Scrutinizing Bogotá’s Miraculous Transformation

Ciclovia shot 2014This interesting article in The Guardian just came across my transom. It’s about anthropological research that scrutinizes Bogotá’s apparent urban transformation during the past twenty years by looking critically at the gap between how the story has been sold internationally and on-the-ground realities in Bogotá, where much of the bally-hooed change has either not materialized, or just reinforced certain pre-existing social hierarchies. It’s a theme that aligns closely with my own research, though my ethnographic focus is distinct.

As I was leaving Bogotá to return to the U.S. back in late-June, one of my anthropology colleagues at the Universidad Nacional told me about a book project she was working on with a similar critical focus and she invited me to make my own contribution. Getting to our meeting had been a bit of an ordeal as my cheap Colombian bicycle, perhaps sensing that I would soon be abandoning it, decided to go haywire on me. Crossing through an intersection three or four spokes shot out of the rear wheel, one of them right into my tire, resulting in a quickly flattening tire, and–somehow–generating one of the worst chain sucks I’ve ever witnessed. I’m a handy bike mechanic but it took me a good twenty minutes to massage–and strong arm–the bike back into useable shape with no tools, and we limped to the meeting (very late now) with me covered in grease and nasty Bogotá street grime.

Protesta 2014After my profuse apologies and efforts to not get grease all over the chair I was sitting in, she explained that the project she was working on examines how Colombia’s declining homicide rates, new constitutional protections of ethnic rights, its initiatives to demobilize paramilitaries, and its efforts at urban renewal have become the basis of a widely-circulating narrative, promoted by the U.S. and Colombian governments and media outlets throughout North America and Europe, of Colombia as a model for successful policy innovation. The way the narrative had been constructed and circulated, she argued, had greatly oversimplified some incredibly complex and unfinished dynamics that were still playing out. A point anthropologists often make, and it was hers too, is that “innovative” policy solutions don’t enter into historical, political-economic, and cultural vaccuums, and in fact the dynamics associated with these domains continue to shape the social field as well as the ways these policies are interpreted and implemented. It captivated me immediately because it was this very narrative of Bogotá as innovative bicycle city that I had come to scrutinize.

Four wheelerSo with her invitation to think more deeply about this issue, here’s what I’m working on now:

During the 7th World Urban Forum of 2014, Bogotá received a coveted Urban Sustainability prize, recognized for its initiatives to lower water and energy consumption, promote the use of recycled construction materials, and strengthen non-motorized transportation through the addition of new lanes to its already expansive network of bicycle lanes and tracks. Bogotá’s image as a global beacon of transportation sustainability, in particular, has circulated widely during the past decade, in part thanks to the abilities former mayors Antanas Mockus and Enrique Peñalosa have had to communicate on a global stage their administrations’ urban revitalization and alternative transportation initiatives between 1994 and 2003.

In those initiatives, the bicycle was singled out as a protagonist in constructing a new “citizen culture” and in enabling all citizens, regardless of socio-economic status, to have equal right to the city. The expansion of the city’s weekly ciclovía events and the creation of the largest bicycle network in the Americas has generated interest among northern audiences and urban leaders struggling with their own problems of mobility, and led the BBC in 2011 to declare Bogotá a “biking paradise.” But during the past decade, even as more people have taken to the bicycle as an everyday mode of transportation in Bogotá, successive city administrations have ignored or downplayed the bicycle as a priority in dealing with the city’s ongoing mobility problems, and huge numbers of people continue to express skepticism about bicycles as a viable transportation option.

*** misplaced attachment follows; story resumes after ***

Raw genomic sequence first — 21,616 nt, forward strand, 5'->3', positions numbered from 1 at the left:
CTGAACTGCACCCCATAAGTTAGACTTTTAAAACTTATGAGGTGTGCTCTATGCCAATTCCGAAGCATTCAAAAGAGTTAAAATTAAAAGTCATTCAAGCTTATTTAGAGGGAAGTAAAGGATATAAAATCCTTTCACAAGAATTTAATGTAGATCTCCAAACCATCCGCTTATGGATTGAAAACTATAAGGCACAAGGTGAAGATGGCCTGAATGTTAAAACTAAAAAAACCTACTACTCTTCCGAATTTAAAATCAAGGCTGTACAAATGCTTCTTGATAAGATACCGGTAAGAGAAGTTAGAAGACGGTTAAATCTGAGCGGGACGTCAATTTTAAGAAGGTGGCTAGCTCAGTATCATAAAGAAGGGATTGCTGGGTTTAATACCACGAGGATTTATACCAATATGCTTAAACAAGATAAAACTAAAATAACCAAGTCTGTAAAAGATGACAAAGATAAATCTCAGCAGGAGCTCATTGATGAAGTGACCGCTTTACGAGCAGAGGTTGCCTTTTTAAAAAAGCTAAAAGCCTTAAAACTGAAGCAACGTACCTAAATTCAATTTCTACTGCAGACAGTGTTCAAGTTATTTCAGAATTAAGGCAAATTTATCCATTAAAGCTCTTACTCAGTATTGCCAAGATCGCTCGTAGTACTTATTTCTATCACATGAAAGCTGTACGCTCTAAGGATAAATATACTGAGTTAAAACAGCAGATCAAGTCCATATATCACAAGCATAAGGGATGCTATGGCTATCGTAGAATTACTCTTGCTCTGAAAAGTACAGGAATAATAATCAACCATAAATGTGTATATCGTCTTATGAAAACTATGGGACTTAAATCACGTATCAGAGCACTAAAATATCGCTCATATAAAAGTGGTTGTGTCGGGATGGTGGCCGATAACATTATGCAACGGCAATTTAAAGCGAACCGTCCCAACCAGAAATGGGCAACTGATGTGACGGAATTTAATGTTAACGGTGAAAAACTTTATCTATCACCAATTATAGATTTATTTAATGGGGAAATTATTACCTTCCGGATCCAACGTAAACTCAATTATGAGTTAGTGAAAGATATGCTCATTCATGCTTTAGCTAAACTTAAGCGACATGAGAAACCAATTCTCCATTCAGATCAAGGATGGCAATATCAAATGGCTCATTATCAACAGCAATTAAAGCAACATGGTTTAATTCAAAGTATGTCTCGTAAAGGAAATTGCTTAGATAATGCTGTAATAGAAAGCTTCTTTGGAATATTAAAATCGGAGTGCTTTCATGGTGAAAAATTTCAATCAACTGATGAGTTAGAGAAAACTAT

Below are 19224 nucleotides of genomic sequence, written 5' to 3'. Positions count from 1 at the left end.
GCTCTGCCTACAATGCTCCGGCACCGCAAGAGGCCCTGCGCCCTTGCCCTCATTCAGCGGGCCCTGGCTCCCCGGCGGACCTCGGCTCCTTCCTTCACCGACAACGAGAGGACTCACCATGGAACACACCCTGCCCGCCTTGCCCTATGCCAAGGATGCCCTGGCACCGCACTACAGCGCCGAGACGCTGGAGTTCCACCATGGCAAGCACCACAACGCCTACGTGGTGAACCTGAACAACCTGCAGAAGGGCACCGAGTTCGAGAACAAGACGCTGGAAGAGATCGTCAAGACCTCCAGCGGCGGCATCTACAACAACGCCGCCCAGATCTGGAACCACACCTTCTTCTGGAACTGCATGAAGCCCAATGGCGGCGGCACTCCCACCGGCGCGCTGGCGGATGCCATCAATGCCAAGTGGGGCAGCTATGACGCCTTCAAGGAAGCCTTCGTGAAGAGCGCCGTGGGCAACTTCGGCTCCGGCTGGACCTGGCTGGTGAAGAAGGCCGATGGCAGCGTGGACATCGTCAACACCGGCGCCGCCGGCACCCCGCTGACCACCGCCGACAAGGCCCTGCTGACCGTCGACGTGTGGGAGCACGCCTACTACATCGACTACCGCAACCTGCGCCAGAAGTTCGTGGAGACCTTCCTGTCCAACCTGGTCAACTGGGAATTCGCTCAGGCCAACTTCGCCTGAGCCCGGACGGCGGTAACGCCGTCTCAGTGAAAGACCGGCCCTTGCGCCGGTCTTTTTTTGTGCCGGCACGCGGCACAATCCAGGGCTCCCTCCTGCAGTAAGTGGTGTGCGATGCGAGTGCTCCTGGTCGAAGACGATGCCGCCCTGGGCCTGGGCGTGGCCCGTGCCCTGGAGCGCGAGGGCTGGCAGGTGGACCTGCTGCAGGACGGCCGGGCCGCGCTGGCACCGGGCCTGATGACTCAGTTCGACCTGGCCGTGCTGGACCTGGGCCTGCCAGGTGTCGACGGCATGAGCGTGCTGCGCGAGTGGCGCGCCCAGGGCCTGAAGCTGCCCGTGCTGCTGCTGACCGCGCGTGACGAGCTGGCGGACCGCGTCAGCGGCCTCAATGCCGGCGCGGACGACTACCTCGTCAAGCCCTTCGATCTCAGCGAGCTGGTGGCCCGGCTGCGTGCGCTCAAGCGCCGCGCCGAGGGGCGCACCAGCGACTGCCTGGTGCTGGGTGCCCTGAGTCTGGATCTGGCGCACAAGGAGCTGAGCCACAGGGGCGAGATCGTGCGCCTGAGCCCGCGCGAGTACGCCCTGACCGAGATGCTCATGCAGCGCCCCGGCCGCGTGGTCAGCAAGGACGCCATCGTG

In response to poorly-designed and now crumbling infrastructure, many bicycle riders express a strong sense that the “golden years” are over, and the city is experiencing the rise of an increasingly assertive citizen bicycle advocacy sector struggling to communicate the relevance of the bicycle to a skeptical public and policymakers. This paper, which is based on ethnographic fieldwork among Bogotá bicycle advocates and city officials involved in bicycle mobility issues, explores why so many Bogotanos themselves problematize the image of the city as a biking paradise, the reasons the image still circulates transnationally, and the quotidian struggles involved in constructing a new bicycle culture and politics in the city.

Riding the Séptima, A Video Time-Lapse


Avenida Séptima (7th Avenue) is a major thoroughfare that connects the north and south through the center of the city. It is a corridor of economic and historical importance where many of the city’s most important government institutions, financial and commercial entities, universities, and a large park, Parque Nacional, can be found. When there is a protest march (relatively common here) it is often along this street. One of the most popular Ciclovía routes is on the Séptima and people come out in droves to ride, walk, run, or skate it. A cycling companion once told me that during Ciclovía the Séptima is also a corridor of social encounter, as middle class and wealthy people who live in the north and working class and poor people who live in the south, who otherwise don’t interact informally in this socio-economically divided city, have a chance to circulate on equal footing. So it is a critical transportation corridor with major symbolic significance in this city.